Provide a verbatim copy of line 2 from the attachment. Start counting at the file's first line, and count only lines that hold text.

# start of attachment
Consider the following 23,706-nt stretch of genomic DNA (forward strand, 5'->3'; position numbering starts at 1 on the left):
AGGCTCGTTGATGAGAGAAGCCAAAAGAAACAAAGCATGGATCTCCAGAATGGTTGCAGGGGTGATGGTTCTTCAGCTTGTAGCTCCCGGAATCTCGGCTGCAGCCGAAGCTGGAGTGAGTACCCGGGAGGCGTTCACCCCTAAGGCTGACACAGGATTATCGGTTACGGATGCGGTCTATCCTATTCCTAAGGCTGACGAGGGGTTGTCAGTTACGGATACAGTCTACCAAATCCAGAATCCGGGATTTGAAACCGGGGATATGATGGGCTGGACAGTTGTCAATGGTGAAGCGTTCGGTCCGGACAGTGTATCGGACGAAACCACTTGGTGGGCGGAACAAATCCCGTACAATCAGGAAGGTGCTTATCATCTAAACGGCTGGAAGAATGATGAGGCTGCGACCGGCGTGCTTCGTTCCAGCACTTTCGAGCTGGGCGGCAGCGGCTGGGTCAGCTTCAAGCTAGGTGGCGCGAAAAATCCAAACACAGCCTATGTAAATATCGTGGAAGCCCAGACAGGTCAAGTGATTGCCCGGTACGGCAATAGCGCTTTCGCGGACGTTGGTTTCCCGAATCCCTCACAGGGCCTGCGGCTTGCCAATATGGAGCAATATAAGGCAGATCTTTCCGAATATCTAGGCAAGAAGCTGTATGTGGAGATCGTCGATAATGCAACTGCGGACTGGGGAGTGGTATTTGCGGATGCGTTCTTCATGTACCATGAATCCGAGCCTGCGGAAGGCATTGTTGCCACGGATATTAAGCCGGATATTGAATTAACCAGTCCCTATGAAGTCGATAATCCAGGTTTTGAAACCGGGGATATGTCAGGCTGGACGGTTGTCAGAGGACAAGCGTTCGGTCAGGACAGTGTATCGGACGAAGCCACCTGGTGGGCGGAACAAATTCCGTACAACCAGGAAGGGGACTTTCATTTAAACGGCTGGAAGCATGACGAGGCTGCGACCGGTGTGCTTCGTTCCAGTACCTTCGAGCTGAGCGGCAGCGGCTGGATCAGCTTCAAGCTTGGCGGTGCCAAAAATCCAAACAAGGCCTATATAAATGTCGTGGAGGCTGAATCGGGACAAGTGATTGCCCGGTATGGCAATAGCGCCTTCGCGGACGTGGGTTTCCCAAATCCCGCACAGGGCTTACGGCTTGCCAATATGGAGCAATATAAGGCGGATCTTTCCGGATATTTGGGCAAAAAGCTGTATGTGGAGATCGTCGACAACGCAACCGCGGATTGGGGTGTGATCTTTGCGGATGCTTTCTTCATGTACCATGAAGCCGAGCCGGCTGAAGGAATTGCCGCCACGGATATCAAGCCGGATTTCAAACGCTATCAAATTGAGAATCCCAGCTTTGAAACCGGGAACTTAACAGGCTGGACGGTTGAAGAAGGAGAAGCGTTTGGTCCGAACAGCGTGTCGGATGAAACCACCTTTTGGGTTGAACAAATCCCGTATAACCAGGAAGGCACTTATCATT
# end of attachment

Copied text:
AGGCTCGTTGATGAGAGAAGCCAAAAGAAACAAAGCATGGATCTCCAGAATGGTTGCAGGGGTGATGGTTCTTCAGCTTGTAGCTCCCGGAATCTCGGCTGCAGCCGAAGCTGGAGTGAGTACCCGGGAGGCGTTCACCCCTAAGGCTGACACAGGATTATCGGTTACGGATGCGGTCTATCCTATTCCTAAGGCTGACGAGGGGTTGTCAGTTACGGATACAGTCTACCAAATCCAGAATCCGGGATTTGAAACCGGGGATATGATGGGCTGGACAGTTGTCAATGGTGAAGCGTTCGGTCCGGACAGTGTATCGGACGAAACCACTTGGTGGGCGGAACAAATCCCGTACAATCAGGAAGGTGCTTATCATCTAAACGGCTGGAAGAATGATGAGGCTGCGACCGGCGTGCTTCGTTCCAGCACTTTCGAGCTGGGCGGCAGCGGCTGGGTCAGCTTCAAGCTAGGTGGCGCGAAAAATCCAAACACAGCCTATGTAAATATCGTGGAAGCCCAGACAGGTCAAGTGATTGCCCGGTACGGCAATAGCGCTTTCGCGGACGTTGGTTTCCCGAATCCCTCACAGGGCCTGCGGCTTGCCAATATGGAGCAATATAAGGCAGATCTTTCCGAATATCTAGGCAAGAAGCTGTATGTGGAGATCGTCGATAATGCAACTGCGGACTGGGGAGTGGTATTTGCGGATGCGTTCTTCATGTACCATGAATCCGAGCCTGCGGAAGGCATTGTTGCCACGGATATTAAGCCGGATATTGAATTAACCAGTCCCTATGAAGTCGATAATCCAGGTTTTGAAACCGGGGATATGTCAGGCTGGACGGTTGTCAGAGGACAAGCGTTCGGTCAGGACAGTGTATCGGACGAAGCCACCTGGTGGGCGGAACAAATTCCGTACAACCAGGAAGGGGACTTTCATTTAAACGGCTGGAAGCATGACGAGGCTGCGACCGGTGTGCTTCGTTCCAGTACCTTCGAGCTGAGCGGCAGCGGCTGGATCAGCTTCAAGCTTGGCGGTGCCAAAAATCCAAACAAGGCCTATATAAATGTCGTGGAGGCTGAATCGGGACAAGTGATTGCCCGGTATGGCAATAGCGCCTTCGCGGACGTGGGTTTCCCAAATCCCGCACAGGGCTTACGGCTTGCCAATATGGAGCAATATAAGGCGGATCTTTCCGGATATTTGGGCAAAAAGCTGTATGTGGAGATCGTCGACAACGCAACCGCGGATTGGGGTGTGATCTTTGCGGATGCTTTCTTCATGTACCATGAAGCCGAGCCGGCTGAAGGAATTGCCGCCACGGATATCAAGCCGGATTTCAAACGCTATCAAATTGAGAATCCCAGCTTTGAAACCGGGAACTTAACAGGCTGGACGGTTGAAGAAGGAGAAGCGTTTGGTCCGAACAGCGTGTCGGATGAAACCACCTTTTGGGTTGAACAAATCCCGTATAACCAGGAAGGCACTTATCATT